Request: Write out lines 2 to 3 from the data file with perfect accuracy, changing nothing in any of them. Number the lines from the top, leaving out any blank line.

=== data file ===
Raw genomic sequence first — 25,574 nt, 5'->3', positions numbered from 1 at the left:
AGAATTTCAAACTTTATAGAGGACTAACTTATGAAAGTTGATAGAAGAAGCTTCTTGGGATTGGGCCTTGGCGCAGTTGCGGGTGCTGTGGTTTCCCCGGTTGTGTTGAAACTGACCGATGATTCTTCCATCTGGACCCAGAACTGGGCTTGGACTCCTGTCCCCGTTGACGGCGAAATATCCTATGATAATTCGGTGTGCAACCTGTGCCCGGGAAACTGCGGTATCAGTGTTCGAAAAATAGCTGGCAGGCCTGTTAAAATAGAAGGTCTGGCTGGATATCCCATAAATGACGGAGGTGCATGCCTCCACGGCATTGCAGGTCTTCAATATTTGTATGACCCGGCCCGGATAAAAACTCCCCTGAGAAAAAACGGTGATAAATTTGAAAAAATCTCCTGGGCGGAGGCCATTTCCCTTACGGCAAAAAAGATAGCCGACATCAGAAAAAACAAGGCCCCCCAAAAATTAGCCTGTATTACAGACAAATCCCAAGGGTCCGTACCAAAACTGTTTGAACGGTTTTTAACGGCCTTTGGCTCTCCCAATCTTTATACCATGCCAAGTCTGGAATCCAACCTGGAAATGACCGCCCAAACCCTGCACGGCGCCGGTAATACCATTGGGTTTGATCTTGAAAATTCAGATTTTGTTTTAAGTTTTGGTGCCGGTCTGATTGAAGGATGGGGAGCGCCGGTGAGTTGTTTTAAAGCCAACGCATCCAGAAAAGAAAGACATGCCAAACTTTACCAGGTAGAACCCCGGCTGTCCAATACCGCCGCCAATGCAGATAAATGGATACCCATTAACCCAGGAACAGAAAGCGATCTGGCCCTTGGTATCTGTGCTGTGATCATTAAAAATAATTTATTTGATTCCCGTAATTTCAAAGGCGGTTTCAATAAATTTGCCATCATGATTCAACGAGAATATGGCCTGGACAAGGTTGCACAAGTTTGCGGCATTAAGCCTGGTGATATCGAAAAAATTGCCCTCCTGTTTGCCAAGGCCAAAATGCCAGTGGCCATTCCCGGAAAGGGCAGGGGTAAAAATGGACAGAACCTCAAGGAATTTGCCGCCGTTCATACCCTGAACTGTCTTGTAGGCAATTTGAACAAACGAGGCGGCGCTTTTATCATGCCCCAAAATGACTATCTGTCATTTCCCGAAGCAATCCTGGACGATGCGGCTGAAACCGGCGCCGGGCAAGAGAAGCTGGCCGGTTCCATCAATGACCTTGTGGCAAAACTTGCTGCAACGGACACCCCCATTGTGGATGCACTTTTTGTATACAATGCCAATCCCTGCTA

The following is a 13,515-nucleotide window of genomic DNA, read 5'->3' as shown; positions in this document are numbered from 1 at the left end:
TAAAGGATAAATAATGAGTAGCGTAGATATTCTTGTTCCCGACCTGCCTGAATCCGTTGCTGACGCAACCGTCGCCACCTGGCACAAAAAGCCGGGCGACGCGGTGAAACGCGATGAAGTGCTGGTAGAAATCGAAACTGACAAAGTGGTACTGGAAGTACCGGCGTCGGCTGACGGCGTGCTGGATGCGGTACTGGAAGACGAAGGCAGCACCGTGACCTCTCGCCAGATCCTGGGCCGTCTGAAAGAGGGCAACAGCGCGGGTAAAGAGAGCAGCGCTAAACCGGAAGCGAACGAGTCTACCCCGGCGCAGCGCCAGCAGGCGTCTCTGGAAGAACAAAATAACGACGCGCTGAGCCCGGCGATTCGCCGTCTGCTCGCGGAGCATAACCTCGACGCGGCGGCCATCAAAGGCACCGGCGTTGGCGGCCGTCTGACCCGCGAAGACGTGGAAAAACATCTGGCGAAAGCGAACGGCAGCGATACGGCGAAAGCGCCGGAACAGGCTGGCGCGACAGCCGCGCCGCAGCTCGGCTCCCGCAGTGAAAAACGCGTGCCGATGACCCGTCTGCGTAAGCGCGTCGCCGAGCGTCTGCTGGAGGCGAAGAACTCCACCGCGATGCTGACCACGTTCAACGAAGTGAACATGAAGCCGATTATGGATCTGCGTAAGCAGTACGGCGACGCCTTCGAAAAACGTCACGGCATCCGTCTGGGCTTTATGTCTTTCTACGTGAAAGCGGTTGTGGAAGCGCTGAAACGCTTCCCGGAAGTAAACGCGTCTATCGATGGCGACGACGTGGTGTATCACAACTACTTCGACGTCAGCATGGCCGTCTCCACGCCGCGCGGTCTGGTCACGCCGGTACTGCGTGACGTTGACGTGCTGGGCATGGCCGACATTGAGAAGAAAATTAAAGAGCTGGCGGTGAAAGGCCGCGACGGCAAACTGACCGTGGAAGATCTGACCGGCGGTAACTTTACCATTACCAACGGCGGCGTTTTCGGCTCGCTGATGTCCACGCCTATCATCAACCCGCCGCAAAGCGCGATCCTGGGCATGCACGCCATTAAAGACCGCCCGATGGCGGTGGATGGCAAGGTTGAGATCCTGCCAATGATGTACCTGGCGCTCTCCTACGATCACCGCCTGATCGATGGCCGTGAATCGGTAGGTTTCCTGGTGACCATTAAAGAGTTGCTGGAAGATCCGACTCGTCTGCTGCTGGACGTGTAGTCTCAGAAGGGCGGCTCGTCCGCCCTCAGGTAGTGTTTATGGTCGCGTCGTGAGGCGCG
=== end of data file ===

AGAATTTCAAACTTTATAGAGGACTAACTTATGAAAGTTGATAGAAGAAGCTTCTTGGGATTGGGCCTTGGCGCAGTTGCGGGTGCTGTGGTTTCCCCGGTTGTGTTGAAACTGACCGATGATTCTTCCATCTGGACCCAGAACTGGGCTTGGACTCCTGTCCCCGTTGACGGCGAAATATCCTATGATAATTCGGTGTGCAACCTGTGCCCGGGAAACTGCGGTATCAGTGTTCGAAAAATAGCTGGCAGGCCTGTTAAAATAGAAGGTCTGGCTGGATATCCCATAAATGACGGAGGTGCATGCCTCCACGGCATTGCAGGTCTTCAATATTTGTATGACCCGGCCCGGATAAAAACTCCCCTGAGAAAAAACGGTGATAAATTTGAAAAAATCTCCTGGGCGGAGGCCATTTCCCTTACGGCAAAAAAGATAGCCGACATCAGAAAAAACAAGGCCCCCCAAAAATTAGCCTGTATTACAGACAAATCCCAAGGGTCCGTACCAAAACTGTTTGAACGGTTTTTAACGGCCTTTGGCTCTCCCAATCTTTATACCATGCCAAGTCTGGAATCCAACCTGGAAATGACCGCCCAAACCCTGCACGGCGCCGGTAATACCATTGGGTTTGATCTTGAAAATTCAGATTTTGTTTTAAGTTTTGGTGCCGGTCTGATTGAAGGATGGGGAGCGCCGGTGAGTTGTTTTAAAGCCAACGCATCCAGAAAAGAAAGACATGCCAAACTTTACCAGGTAGAACCCCGGCTGTCCAATACCGCCGCCAATGCAGATAAATGGATACCCATTAACCCAGGAACAGAAAGCGATCTGGCCCTTGGTATCTGTGCTGTGATCATTAAAAATAATTTATTTGATTCCCGTAATTTCAAAGGCGGTTTCAATAAATTTGCCATCATGATTCAACGAGAATATGGCCTGGACAAGGTTGCACAAGTTTGCGGCATTAAGCCTGGTGATATCGAAAAAATTGCCCTCCTGTTTGCCAAGGCCAAAATGCCAGTGGCCATTCCCGGAAAGGGCAGGGGTAAAAATGGACAGAACCTCAAGGAATTTGCCGCCGTTCATACCCTGAACTGTCTTGTAGGCAATTTGAACAAACGAGGCGGCGCTTTTATCATGCCCCAAAATGACTATCTGTCATTTCCCGAAGCAATCCTGGACGATGCGGCTGAAACCGGCGCCGGGCAAGAGAAGCTGGCCGGTTCCATCAATGACCTTGTGGCAAAACTTGCTGCAACGGACACCCCCATTGTGGATGCACTTTTTGTATACAATGCCAATCCCTGCTA

The following is a 13,515-nucleotide window of genomic DNA, read 5'->3' as shown; positions in this document are numbered from 1 at the left end: